…the place-name apparently has a Roman origin. One of the most beautiful and picturesque farms around Parma, located at the foot of rolling hills, "Ciato" is surrounded by fields of tomatoes, onions, alfalfa and by a vast area where medicinal herbs are grown. A century-old walnut tree (just like in every old farmhouse of this area) gives shade to the stunning porch where the humble, simple but distinct life of the yard took place. The wide barnyard, with its fairytale-like backdrop of Torrechiara Castle dominating the first hills, offers a breathtaking view over the infinite fields which surround the rural buildings, detaching it from the rest of the world. The cellar, fit for a medieval manor, gives shelter to hams, salamis, fiocchetti and other such “pearls” of Parma’s renown agrifood sector, which laze in blissful solitude without having to worry about being troubled by a ray of light or by some artificial temperature, generated by something other than Mother Earth. The stable’s colonnade and arches, a sort of temple where the farmer’s “four-legged capital” was jealously guarded by the image of "S.ant'Antoni dal gosen" shrouded in the ever-present spider web. And, again, the traditional “porta morta” (a passageway separating the house from the cowshed or barn), the "dardè cà" hen-house looked after by the sprightly Anselmina, the perfume of grass, hay and earth and the scents of the countryside, the fragrance of fruit and tomatoes that the expert housewives skilfully transformed into delicious jams and tasty tomato purees on the ancient “fogon”, the fireplace. These scrumptious products were then used to add flavour to winter dishes, almost magically bringing back to life the special aromas of the summer months. The slow chiming of the bells of the small nearby country church which, to rephrase Pascoli and his tribute to Barga, mark the “hours of Ciato”… all this represent the most evocative and meaningful things that this strip of “disappeared countryside” can offer to the visitors of the 21st century, accustomed to futuristic buildings, stressed way of life, IT technology, limited spaces and unnatural food.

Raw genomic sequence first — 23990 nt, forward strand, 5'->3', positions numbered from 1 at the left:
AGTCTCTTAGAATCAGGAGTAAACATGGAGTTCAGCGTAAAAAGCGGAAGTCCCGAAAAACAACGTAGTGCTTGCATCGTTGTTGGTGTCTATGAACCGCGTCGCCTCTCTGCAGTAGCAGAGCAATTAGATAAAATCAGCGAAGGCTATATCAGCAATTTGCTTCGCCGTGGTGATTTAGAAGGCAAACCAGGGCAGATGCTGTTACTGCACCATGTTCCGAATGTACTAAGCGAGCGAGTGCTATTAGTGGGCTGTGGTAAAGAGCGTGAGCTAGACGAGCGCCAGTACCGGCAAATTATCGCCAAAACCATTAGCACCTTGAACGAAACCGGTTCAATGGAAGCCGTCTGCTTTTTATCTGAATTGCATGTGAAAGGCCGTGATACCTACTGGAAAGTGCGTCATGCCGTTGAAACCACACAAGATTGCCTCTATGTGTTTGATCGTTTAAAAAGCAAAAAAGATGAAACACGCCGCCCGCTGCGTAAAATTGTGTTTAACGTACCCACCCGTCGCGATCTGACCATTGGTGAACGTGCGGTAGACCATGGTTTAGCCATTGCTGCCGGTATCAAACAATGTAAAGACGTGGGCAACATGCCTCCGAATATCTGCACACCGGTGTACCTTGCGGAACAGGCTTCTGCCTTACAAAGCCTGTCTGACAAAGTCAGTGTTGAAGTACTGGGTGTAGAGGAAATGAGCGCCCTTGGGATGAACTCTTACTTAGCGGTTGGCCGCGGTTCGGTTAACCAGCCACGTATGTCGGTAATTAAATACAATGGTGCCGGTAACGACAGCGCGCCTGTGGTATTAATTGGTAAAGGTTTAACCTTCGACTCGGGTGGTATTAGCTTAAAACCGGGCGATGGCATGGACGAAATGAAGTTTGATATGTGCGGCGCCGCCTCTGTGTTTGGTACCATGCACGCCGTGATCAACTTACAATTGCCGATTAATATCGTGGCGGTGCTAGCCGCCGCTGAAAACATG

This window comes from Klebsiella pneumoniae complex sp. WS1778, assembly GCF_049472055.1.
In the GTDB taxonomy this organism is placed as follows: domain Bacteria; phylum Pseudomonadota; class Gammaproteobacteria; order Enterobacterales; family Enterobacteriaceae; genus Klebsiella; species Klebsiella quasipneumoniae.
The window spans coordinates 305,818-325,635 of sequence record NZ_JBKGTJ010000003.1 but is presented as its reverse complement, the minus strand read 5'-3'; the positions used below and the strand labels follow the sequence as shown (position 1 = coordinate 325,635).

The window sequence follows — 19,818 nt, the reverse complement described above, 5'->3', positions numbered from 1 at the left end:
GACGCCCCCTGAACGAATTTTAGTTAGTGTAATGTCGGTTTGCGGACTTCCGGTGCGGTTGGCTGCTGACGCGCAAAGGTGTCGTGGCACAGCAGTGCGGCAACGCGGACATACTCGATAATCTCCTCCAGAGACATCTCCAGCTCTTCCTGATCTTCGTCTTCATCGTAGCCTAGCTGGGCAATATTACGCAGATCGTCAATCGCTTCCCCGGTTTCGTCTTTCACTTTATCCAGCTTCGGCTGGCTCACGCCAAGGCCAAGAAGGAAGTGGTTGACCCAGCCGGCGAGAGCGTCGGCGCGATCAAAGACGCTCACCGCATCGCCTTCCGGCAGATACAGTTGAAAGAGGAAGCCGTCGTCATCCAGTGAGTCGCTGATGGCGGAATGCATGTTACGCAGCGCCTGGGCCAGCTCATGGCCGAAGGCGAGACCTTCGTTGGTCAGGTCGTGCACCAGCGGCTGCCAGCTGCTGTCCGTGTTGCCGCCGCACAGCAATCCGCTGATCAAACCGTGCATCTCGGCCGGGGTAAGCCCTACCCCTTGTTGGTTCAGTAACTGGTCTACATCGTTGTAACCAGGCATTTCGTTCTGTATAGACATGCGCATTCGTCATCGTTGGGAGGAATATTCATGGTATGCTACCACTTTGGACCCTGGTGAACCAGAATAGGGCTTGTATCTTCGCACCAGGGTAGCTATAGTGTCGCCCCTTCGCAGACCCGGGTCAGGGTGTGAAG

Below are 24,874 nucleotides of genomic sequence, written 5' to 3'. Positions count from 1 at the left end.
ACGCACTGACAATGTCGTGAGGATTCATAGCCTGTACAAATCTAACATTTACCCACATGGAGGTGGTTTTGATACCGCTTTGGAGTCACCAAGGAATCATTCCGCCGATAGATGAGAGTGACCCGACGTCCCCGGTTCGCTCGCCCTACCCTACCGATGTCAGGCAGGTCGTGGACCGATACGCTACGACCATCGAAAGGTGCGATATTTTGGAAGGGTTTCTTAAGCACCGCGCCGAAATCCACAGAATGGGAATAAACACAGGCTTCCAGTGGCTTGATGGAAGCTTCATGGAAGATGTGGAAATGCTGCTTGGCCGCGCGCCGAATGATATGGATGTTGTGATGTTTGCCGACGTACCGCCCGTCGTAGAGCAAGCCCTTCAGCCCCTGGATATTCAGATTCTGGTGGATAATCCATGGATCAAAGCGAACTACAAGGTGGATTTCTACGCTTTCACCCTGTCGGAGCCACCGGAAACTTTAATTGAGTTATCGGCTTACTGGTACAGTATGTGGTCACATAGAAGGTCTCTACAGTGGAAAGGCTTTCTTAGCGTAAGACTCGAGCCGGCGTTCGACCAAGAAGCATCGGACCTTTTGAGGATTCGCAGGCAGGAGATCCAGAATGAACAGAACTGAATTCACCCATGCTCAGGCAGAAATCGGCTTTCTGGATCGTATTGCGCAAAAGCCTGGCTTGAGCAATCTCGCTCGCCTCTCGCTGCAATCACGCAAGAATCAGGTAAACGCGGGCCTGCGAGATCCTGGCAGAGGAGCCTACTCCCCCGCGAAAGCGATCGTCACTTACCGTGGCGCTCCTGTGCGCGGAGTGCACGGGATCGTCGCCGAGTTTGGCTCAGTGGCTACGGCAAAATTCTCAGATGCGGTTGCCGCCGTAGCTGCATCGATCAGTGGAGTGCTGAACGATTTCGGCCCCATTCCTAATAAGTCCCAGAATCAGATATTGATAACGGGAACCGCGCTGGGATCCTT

Ciato is a relic of country life of past times, a showpiece of Parma’s rural tradition, a museum of the traditions, customs, and habits that must be safeguarded, a captivating image, as fresh as the water drawn from the yard’s well or springing from the "sambot" (water pump).